My current research activities focus on High Performance Interactive Computing (HPiC). The goal is to design and develop algorithms and programming frameworks for large interactive applications, taking advantage of the resources offered by hybrid multi-CPU multi-GPU machines, clusters and Grid/Cloud infrastructures. I mainly focus on applications with a strong 3D aspect like scientific visualization or virtual reality.
Multi-core architectures (CPUs and GPUs) offer an unique opportunity for HPiC, but taking full benefit of their performance is challenging given the number and heterogeneity of computing units and the complexity of the memory hierarchy. I have been working on cache efficient data structures (for static meshes but also moving particules) relying on cache oblivious approaches to improve the performance of parallel executions on NUMA machines as well as GPUs. Load balancing is a key feature to enable efficient resource usage when dealing with irregular parallelism. KAAPI, a highly optimized parallel runtime developped in our team, is my favorite environement to support parallel adaptive algorithms. In particular, I have been working on enabling seamless executions on hybrid multi-CPUs and multi-GPUs architectures by relying on a tailored work stealing algorithm to dynamically schedule task either on CPUs or GPUs depending on resource activity and memory affinity criteria. One target application is the SOFA physics engine.
I lead the development of FlowVR a middleware dedicated to parallel interactive applications. FlowVR is data flow based enabling to develop large yet modular applications. FlowVR is used for multi-camera 3D modeling, telepresence, distant scientific visualization, interactive molecular dyanmics and in-situ visualization.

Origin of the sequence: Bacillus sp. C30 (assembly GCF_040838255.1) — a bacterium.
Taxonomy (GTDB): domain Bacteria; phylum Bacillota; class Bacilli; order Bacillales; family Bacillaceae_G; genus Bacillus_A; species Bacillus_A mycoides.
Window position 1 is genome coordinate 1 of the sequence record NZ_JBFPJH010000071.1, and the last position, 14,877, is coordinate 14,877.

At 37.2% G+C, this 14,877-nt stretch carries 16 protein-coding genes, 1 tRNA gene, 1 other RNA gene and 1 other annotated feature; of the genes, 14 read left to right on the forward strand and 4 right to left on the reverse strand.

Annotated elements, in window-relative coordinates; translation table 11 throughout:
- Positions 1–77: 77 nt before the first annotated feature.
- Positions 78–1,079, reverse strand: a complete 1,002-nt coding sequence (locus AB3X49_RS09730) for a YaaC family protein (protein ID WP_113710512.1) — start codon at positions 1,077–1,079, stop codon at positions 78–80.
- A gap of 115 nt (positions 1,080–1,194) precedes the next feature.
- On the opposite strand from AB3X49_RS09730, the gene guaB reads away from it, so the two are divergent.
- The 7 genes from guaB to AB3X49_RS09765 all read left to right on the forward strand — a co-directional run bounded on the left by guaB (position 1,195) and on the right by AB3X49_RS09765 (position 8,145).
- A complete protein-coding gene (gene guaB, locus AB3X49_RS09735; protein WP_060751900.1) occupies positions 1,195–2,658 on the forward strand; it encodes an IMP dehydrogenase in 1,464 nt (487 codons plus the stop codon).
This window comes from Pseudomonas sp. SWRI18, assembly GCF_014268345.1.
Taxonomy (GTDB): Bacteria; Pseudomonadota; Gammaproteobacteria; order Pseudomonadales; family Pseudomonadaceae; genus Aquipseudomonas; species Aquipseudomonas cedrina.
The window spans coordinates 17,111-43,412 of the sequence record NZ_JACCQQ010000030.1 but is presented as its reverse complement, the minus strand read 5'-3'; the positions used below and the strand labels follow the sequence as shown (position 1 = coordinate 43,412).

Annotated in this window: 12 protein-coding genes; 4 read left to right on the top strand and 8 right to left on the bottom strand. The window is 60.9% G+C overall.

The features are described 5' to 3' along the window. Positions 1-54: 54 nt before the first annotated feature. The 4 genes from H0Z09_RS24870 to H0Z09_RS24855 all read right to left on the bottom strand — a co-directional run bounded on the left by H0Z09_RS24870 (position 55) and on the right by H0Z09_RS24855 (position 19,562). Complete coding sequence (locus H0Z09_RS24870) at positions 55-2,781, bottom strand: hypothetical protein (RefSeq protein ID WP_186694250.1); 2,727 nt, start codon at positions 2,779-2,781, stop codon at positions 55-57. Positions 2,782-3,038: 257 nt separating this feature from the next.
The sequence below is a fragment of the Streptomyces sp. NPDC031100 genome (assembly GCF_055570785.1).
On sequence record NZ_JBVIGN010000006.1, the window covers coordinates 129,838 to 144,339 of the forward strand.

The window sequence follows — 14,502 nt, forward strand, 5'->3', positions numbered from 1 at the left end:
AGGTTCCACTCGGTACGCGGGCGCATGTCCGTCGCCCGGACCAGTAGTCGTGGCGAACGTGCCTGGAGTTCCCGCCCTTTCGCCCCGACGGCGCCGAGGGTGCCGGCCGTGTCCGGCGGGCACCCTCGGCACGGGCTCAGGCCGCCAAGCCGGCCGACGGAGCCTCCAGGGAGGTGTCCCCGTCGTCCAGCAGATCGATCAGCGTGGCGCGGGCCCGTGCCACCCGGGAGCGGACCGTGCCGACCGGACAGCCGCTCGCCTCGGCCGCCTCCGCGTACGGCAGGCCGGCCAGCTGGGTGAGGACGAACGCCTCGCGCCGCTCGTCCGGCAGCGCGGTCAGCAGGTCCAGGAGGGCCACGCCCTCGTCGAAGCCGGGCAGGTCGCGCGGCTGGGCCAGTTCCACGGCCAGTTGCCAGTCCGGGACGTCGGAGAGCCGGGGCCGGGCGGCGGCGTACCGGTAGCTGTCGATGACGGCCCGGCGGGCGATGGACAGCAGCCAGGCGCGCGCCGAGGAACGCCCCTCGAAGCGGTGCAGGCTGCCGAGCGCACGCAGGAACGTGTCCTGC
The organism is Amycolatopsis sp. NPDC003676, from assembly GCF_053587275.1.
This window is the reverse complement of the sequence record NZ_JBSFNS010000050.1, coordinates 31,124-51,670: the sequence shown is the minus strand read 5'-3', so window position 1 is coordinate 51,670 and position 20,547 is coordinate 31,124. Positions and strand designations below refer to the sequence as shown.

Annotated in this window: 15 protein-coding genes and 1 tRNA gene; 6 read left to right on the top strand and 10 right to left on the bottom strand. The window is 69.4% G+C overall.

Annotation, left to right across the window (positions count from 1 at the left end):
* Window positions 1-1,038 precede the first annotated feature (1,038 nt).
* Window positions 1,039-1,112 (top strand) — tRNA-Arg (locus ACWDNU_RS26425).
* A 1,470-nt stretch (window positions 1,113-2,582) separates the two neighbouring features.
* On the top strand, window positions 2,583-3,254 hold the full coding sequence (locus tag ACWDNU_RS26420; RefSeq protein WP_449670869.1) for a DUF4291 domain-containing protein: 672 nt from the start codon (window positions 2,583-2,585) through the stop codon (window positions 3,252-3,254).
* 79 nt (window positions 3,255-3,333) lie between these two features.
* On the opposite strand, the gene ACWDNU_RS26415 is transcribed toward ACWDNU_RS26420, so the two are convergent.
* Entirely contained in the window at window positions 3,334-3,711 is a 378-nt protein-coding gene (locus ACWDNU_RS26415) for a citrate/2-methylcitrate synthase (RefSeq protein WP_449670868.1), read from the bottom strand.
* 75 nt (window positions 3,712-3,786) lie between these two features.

I work on real-time multi-camera 3D modeling, full-body interaction and telepresence, that we experimented on the Grimage platform, soon to be replaced by the 50+ camera platform Kinovis (Equipex). See the succesfull demos at Siggraph 2007 and Siggraph 2009 as well as this telepresence expriment presented at ACMM10.
This work is (was) performed with Ph.D. students I really enjoy(ed) to work with:
Initial works in virtual reality (early 2000's) led to the development of the Net Juggler and SoftGenLock Libraries. Net Juggler distributes graphics rendering on a PC cluster. SoftGenLock enables active stereo on a Linux PC cluster with commodity graphics cards. These two software peices contributed to the shift from dedicated SGI machines used at the time to power immersive environement to commodity PCs.
From 1999 to 2001 I was Assitant Professor at LIFO, Université d'Orléans. I taught cryptography and network security, computer architecture, parallel programming, networking, object programming and operating systems classes.
I worked almost two years (98-99) at Iowa State University on parallel computer performance evaluation and taught one calculus classe per semester. Research work was done with Pr. Glenn R. Luecke in close collaboration with Cray and SGI.
I obtained a Computer Science Ph.D. from Université d'Orléans in 1997, advised by Bernard Virot and Robert Azencott. Research work focused on structured parallel progamming (formal approach based on operational/denotational semantics).